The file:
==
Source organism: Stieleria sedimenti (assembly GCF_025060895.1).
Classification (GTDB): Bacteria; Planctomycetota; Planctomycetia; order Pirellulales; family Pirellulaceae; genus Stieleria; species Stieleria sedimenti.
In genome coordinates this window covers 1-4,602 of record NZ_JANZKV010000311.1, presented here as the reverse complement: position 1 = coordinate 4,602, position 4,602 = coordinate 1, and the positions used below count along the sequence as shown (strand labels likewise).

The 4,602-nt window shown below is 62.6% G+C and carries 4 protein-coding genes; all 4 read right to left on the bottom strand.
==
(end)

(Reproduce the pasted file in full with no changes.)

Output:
Source organism: Stieleria sedimenti (assembly GCF_025060895.1).
Classification (GTDB): Bacteria; Planctomycetota; Planctomycetia; order Pirellulales; family Pirellulaceae; genus Stieleria; species Stieleria sedimenti.
In genome coordinates this window covers 1-4,602 of record NZ_JANZKV010000311.1, presented here as the reverse complement: position 1 = coordinate 4,602, position 4,602 = coordinate 1, and the positions used below count along the sequence as shown (strand labels likewise).

The 4,602-nt window shown below is 62.6% G+C and carries 4 protein-coding genes; all 4 read right to left on the bottom strand.